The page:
Yep, it isn’t cheap. But it sure is pretty. I have finally come around to realizing that I really need two completely different systems running herein the house. Perhaps it is the fact that I have fallen for the iPhone’s beautiful simplicity and design chops and am looking for a similar experience in my desktop / laptop. Not that there is ANYTHING wrong with my slick Lenovo. I just feel that I should experience all worlds in order to make a completely informed decision on the perennial geek question: who makes the better system? The 13-inch would be just fine for me.

2.  LG BD390 BluRay Player

As I spend pretty much all of my limited visual down-time watching movies, I have been getting more and more interested in BluRay players. From my research, this bad boy packs in an awful lot of features into its sleek black box. Streaming Netflix, YouTube and CinemaNow video (ondemand new release movies) wirelessly, and magically able to sniff out any visual media on your own home network, there is little this player can’t do. You can find it online for well under $300, which in my book seems a pretty cool deal. You listening, Santa? It’s cool AND cost conscious!

3.  Sony Bravia XBR KDL-40XBR6 40″ 1080p TV

If you are going to hook up a fancy player like the LG, you really need to have the proper viewing device. This slim profile 40″ set is the maximize size I can fit into my allotted TV screen space. I went to Best Buy to look at these sets and I can tell you that, to my eye, Sony has the most nature, best picture with the least artifacts. This particular set probably has more on it than I need, but this is a WISH list after all. I can’t wait to watch The Matrix in BluRay on this cool surface! Until the OLED’s get large and reasonably-priced enough, this one will do just fine.

4.  PowerMat Wireless Charging Station

Last year, it was the Wildcharge, this year it’s the PowerMat. You lay out the mat, equip your devices with the appropriate case, battery door or dock and simply place the device on the mat and voila! wireless charging! It comes in either a Home/Office or Portable version for charging on the go. Losing all of those proprietary chargers and cords littering my kitchen countertop is a beautiful dream and the PowerMat charger can get me there!

5. Plastic Logic Que

I still want this, and now it has a name: Que. Sleek, lightweight, with a gesture-based interface, Que is going to be sold through Barnes & Noble’s e-store. It will have 3G and Wi-Fi capabtility (at least as rumored). It is really being marketed as a business-savvy document reader, but that won’t stop me from downloading the recent best seller from B & N to view on its sexy “shatterproof” capacitance based touch-screen. Now, it just needs to come OUT onto the market. C’mon 2010!

6.  Motorola Droid

I am definitely a tech groupie so it doesn’t bother me this current darling of the mobile computing world to my list. I would love to check out Droid’s Google-y goodness, particularly Google Maps Navigation, despite all that macho male marketing bull-crap (yes, I just said “bull-crap” on my respectable legal tech blog). I like its looks and have been dying to try Android. I only wish I could justify a second personal phone on a completely different carrier, but maybe Santa can work a little Christmas magic!

7.  Microsoft Windows 7

I have been having a bit of a disagreement with my husband IT guy about upgrading our Windows-based computers to Windows 7. I really would love to do it, and not just because I like being a tech guinea pig. It’s faster, lighter, and more stable than its predecessors and I have heard nothing but good things from people I trust on this subject about the new system’s chops. I hear upgrading it can be a bear, though. Maybe I should just replace every computer in the house with pre-installed Windows 7 systems! What a concept!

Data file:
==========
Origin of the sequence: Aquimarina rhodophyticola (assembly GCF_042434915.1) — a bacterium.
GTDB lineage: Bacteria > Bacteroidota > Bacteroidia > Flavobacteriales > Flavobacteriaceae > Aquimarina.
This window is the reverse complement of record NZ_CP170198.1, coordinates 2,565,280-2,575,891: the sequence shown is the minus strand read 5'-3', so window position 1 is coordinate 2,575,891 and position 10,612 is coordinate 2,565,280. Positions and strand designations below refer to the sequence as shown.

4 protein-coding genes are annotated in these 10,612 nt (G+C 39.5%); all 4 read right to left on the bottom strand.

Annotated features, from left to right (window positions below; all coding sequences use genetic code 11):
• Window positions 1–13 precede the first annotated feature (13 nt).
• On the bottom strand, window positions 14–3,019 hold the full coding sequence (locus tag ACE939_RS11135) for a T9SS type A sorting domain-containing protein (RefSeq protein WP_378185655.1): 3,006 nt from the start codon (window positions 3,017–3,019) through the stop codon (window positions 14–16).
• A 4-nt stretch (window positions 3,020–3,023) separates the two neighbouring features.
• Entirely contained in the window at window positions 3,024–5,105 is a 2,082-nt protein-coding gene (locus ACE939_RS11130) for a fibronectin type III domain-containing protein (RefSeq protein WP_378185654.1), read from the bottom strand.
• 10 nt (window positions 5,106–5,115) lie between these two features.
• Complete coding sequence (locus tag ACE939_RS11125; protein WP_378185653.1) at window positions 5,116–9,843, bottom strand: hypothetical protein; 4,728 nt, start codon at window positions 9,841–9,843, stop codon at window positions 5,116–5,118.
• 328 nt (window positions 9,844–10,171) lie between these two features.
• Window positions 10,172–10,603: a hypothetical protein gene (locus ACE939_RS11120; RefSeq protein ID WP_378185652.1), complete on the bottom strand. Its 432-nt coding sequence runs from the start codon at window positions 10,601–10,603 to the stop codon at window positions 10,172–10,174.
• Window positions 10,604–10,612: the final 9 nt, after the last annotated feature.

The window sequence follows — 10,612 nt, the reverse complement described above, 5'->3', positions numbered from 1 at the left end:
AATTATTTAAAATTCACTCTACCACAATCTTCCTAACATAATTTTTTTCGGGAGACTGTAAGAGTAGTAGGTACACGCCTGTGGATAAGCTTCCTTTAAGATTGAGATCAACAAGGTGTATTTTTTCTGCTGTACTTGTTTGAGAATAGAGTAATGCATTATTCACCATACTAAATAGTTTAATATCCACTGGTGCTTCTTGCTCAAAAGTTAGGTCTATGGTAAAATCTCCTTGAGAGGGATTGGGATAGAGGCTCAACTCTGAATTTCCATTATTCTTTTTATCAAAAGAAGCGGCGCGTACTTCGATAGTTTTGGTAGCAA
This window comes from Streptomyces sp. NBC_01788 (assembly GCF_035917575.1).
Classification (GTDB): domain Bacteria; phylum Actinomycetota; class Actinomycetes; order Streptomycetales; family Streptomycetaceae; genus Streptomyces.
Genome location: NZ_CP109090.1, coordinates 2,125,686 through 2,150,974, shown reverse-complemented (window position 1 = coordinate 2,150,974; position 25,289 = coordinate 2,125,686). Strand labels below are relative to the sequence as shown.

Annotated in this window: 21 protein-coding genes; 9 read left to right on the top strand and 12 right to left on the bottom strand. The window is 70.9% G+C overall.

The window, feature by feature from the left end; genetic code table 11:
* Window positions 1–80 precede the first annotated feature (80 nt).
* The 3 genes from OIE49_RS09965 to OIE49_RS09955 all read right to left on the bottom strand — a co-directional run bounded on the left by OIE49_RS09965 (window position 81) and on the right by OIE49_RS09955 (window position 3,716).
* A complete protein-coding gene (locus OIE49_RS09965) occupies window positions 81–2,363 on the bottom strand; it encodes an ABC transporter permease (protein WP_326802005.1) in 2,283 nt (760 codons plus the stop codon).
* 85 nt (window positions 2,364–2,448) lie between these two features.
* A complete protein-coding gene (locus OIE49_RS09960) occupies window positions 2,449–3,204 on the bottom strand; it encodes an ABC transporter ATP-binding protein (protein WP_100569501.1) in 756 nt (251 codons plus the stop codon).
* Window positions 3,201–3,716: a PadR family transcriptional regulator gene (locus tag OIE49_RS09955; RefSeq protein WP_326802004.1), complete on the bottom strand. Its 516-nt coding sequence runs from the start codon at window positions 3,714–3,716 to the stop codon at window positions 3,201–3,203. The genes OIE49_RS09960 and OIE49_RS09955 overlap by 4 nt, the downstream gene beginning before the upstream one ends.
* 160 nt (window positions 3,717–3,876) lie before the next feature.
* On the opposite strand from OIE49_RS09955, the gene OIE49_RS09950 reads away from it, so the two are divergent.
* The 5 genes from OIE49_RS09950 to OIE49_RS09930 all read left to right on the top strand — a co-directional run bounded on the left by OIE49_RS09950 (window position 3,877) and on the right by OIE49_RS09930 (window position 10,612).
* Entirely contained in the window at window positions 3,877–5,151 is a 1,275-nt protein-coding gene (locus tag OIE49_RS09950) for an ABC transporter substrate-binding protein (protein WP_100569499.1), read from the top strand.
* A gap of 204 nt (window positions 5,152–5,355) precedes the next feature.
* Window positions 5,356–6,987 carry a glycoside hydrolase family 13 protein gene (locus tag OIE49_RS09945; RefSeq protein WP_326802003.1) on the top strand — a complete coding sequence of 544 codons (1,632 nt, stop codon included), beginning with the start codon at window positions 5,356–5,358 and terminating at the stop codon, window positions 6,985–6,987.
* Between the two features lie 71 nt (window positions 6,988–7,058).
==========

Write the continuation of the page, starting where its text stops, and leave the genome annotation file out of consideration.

8.  Touch Sensitive Rubik’s Cube

You know the famous line “All Work And No Play ….” etc. I have no interest in being dull, so I am throwing in this highly awesome touch sensitive Rubik’s Cube. I was a huge fan of the original low-tech version back in high school and used to be able to solve the thing in under 3 minutes (I have since lost my chops most likely due to the excessive amount of other less fun content crowding my overtasked brain cells). I think I could spend way too much time on this, but I do need something to fill my stocking.

So that’s it for this years modest list. Happy Holidays to all and to all a good gadget!

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What? You Mean I Have To Pay For This Wi-Fi?

Wi-fi – the lifeblood of the traveling professional – is often taken for granted in public locations and very often is accessible for free. Such access is de rigeur in hotels, where travelers meet for conferences, seminars and all sorts of other business purposes.

Apparently there is a strange inverse relationship between the amount you spend on a hotel room and availability of free in-room wi-fi. I personally had not noted this relationship but Michelle Highins at the New York Times Travel section has. In her article,The Price of Staying Connected Higgins reports the prevalent practice of high-end hotels charging from 9.95 to 19.95 per day for in-room access, while more moderate or budget hotels in the same line may include it free of charge.

How does this make sense? The article explains that absorption of the charge by the hotel is more likely in franchised properties, where the local owner is able to make the decision to put the service in place and absorb the charge and is not constrained by policies implemented at corporate properties. And budget hotels are taking full advantage of the marketing opportunity at a time when expense budgets are shrinking and there is greater scrutiny directed at costs.

I have no problem swapping the turn down service for free in-room wi-fi. If you are like me, check out HotelChatter.com for info on which hotels are charging and how reliable their service is.